There were moments where Wagner’s reduced orchestration did allow for poignant and effective stage drama. War es so schmählich was one such. Eaglen, in Brünnhilde’s character from beginning to end and evocative of visage, was given dynamic space as the winds accompanied. Spano later rightly singled out oboist Caroline Scharr and bass clarinet Hunter Bennett.

When Eaglen soared, she really soared. Her chemistry with the Wotan of Greer Grimsley involved total engagement. Their final embrace spoke on many levels: of the pathos of the characters in the moment, their nostalgia for filial love, as well as seemingly a remembrance of the singers’ own earlier stage embraces in better days. Our closeups to these great artists gave humanity to the gods’ embrace which is often lacking in the opera house. As Wotan consigned Brünnhilde to her long sleep, the chivalrous stage director had him escort her offstage rather than demand she lie prone for the conclusion (though having a stagehand open the door would have constituted a final act of courtesy).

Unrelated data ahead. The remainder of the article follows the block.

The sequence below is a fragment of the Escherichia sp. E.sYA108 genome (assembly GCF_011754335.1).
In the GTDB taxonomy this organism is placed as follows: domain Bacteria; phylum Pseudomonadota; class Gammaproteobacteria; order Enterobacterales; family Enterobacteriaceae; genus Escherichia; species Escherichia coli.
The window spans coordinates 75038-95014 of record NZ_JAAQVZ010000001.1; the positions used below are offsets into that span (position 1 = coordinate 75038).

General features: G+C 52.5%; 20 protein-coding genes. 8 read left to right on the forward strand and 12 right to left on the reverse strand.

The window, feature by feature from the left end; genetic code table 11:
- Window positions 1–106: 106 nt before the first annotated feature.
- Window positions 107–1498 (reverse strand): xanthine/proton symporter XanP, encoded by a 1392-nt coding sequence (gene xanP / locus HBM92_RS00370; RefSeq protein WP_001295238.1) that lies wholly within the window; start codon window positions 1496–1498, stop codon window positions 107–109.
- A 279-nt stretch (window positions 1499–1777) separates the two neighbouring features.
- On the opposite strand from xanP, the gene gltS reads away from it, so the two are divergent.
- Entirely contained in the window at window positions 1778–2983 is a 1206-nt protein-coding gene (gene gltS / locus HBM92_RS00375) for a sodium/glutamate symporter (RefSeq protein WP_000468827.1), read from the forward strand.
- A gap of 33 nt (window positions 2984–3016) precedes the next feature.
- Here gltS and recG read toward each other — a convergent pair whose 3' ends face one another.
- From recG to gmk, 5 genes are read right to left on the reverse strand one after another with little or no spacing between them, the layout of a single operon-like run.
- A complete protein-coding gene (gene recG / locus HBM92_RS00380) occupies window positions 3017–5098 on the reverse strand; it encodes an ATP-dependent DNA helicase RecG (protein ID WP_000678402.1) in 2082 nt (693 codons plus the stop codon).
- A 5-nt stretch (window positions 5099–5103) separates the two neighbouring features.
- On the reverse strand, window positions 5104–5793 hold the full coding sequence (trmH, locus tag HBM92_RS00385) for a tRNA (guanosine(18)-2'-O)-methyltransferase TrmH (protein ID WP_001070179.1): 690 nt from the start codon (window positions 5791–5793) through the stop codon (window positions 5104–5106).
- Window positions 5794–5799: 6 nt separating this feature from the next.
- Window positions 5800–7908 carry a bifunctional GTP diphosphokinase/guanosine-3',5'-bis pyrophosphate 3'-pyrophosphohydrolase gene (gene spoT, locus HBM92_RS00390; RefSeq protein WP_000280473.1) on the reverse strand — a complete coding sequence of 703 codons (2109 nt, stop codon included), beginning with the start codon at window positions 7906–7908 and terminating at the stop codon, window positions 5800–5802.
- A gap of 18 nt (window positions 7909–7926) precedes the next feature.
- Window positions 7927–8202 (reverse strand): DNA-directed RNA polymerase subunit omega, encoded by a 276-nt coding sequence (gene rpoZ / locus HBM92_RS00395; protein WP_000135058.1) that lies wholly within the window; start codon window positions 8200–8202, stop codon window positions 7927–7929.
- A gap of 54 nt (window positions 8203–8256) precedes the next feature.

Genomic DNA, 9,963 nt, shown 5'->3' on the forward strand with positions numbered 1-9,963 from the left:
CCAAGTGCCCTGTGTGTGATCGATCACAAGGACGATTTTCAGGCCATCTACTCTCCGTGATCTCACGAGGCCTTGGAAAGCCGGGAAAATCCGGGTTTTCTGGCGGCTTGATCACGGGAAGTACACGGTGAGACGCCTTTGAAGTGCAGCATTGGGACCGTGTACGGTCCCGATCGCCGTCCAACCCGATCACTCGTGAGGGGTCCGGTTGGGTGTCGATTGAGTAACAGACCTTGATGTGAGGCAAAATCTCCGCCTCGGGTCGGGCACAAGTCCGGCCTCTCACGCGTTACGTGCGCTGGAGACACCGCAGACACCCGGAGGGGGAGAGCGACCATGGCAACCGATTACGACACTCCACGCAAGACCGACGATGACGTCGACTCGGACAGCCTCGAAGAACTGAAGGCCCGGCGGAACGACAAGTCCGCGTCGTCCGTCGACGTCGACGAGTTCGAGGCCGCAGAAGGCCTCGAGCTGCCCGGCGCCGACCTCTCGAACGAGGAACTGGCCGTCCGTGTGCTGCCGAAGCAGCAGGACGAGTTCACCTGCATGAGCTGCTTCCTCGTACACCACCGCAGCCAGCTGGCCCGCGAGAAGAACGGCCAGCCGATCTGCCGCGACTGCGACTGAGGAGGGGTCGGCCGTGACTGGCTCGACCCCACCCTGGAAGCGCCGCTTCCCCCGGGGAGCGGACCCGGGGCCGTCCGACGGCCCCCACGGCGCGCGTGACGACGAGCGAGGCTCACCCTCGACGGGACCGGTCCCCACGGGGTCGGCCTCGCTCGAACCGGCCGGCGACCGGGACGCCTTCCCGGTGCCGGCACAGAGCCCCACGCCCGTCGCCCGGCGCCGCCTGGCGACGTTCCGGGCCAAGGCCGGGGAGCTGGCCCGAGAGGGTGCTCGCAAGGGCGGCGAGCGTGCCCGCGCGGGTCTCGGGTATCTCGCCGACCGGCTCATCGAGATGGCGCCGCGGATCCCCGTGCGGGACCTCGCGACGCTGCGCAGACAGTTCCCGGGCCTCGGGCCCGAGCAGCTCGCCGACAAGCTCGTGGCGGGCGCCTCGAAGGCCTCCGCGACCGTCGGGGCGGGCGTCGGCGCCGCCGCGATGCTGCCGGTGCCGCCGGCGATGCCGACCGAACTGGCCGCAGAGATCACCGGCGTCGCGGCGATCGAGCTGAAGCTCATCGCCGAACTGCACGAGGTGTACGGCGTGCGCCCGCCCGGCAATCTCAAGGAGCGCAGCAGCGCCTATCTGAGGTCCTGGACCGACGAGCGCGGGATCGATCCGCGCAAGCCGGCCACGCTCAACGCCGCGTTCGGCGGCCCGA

After the magic fire gleamed, Wotan’s Leb Wohl ensued as another moment to be treasured. Grimsely’s stage command was compleat, and his instrument burnished, powerful and true. And for NEC, an important mission was accomplished: representing a difficult, major work honorably while giving a vital push to the building fund.

See related interview here.

Lee Eiseman is the publisher of the Intelligencer


2 Comments [leave a civil comment (others will be removed) and please disclose relevant affiliations]

  1. As someone who also remained seated at the end– more out of principle and laziness than actual disapproval– I should say that the stress on the orchestra’s loudness is a bit misplaced, in my opinion. Misplaced but not wrong: the valkyries were not given much room at all to shine in the first scene, and until he hit his groove and relaxed a little, I was afraid that Wotan was going to need to treat us to an hour of Bayreuth barking. (As it was, he treated us to a performance that was both strong and tender.)